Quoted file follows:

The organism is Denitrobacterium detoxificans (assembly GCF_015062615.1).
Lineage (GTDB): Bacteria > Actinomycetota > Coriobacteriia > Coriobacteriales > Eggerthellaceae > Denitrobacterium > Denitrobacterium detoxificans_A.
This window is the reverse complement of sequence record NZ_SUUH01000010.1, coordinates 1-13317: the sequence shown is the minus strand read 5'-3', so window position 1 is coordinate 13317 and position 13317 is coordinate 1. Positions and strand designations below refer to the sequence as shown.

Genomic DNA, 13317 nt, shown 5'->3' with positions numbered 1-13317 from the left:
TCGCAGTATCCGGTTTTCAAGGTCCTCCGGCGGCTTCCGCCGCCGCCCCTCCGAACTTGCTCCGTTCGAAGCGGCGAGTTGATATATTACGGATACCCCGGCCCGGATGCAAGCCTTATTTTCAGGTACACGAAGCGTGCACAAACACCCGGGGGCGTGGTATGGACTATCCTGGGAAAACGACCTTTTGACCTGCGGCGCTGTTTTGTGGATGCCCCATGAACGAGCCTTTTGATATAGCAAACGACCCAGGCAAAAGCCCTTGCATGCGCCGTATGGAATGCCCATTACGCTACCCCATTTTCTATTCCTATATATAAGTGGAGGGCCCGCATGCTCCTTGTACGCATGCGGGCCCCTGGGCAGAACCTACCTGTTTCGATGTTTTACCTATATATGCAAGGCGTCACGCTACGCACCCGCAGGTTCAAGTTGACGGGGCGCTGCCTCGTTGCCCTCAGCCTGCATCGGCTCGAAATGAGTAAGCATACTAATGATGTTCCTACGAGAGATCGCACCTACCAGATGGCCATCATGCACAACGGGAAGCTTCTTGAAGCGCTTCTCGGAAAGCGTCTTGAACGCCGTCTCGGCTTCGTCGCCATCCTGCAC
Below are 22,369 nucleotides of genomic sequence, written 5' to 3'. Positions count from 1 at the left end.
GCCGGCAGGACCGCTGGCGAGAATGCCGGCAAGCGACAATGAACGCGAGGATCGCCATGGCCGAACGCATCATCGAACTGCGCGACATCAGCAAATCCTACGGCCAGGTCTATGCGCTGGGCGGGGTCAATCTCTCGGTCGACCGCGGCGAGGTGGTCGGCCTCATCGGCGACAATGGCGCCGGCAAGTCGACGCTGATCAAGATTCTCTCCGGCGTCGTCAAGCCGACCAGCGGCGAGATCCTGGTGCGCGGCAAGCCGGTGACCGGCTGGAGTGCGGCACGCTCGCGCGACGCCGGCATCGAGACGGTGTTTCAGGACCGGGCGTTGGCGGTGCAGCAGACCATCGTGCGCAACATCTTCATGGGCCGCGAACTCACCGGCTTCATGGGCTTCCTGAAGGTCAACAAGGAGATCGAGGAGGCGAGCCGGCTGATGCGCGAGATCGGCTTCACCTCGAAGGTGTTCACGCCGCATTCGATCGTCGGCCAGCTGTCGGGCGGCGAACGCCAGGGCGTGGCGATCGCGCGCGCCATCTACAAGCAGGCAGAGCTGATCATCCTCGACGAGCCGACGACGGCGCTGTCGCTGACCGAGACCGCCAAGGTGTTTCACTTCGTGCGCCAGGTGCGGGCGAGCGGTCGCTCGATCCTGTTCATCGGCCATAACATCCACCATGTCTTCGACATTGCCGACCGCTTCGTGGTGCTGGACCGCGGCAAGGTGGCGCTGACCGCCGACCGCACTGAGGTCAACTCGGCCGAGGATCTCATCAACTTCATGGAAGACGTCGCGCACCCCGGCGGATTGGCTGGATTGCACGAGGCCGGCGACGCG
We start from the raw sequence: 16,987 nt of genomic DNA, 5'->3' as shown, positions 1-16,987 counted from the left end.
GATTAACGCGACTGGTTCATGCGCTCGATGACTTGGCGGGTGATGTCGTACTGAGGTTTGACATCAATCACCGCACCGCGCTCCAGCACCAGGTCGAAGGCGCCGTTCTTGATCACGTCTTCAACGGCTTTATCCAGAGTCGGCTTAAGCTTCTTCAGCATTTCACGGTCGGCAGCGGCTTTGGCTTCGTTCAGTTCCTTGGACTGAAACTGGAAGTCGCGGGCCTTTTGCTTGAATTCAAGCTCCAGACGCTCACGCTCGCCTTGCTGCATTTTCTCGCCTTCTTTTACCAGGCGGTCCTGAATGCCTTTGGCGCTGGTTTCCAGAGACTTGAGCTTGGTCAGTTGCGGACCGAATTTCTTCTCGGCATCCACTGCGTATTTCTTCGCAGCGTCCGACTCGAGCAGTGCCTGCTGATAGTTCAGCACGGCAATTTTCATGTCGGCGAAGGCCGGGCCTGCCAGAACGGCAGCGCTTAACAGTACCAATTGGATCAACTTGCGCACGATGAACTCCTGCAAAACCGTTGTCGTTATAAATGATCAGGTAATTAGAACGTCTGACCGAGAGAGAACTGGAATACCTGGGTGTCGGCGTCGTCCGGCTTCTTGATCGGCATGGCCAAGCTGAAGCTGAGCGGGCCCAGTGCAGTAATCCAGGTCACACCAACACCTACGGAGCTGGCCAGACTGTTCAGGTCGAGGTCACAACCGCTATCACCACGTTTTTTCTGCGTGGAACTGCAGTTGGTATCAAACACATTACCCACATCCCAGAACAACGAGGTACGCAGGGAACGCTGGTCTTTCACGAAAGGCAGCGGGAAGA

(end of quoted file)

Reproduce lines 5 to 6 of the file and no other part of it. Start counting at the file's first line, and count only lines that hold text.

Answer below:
TCGCAGTATCCGGTTTTCAAGGTCCTCCGGCGGCTTCCGCCGCCGCCCCTCCGAACTTGCTCCGTTCGAAGCGGCGAGTTGATATATTACGGATACCCCGGCCCGGATGCAAGCCTTATTTTCAGGTACACGAAGCGTGCACAAACACCCGGGGGCGTGGTATGGACTATCCTGGGAAAACGACCTTTTGACCTGCGGCGCTGTTTTGTGGATGCCCCATGAACGAGCCTTTTGATATAGCAAACGACCCAGGCAAAAGCCCTTGCATGCGCCGTATGGAATGCCCATTACGCTACCCCATTTTCTATTCCTATATATAAGTGGAGGGCCCGCATGCTCCTTGTACGCATGCGGGCCCCTGGGCAGAACCTACCTGTTTCGATGTTTTACCTATATATGCAAGGCGTCACGCTACGCACCCGCAGGTTCAAGTTGACGGGGCGCTGCCTCGTTGCCCTCAGCCTGCATCGGCTCGAAATGAGTAAGCATACTAATGATGTTCCTACGAGAGATCGCACCTACCAGATGGCCATCATGCACAACGGGAAGCTTCTTGAAGCGCTTCTCGGAAAGCGTCTTGAACGCCGTCTCGGCTTCGTCGCCATCCTGCAC
Below are 22,369 nucleotides of genomic sequence, written 5' to 3'. Positions count from 1 at the left end.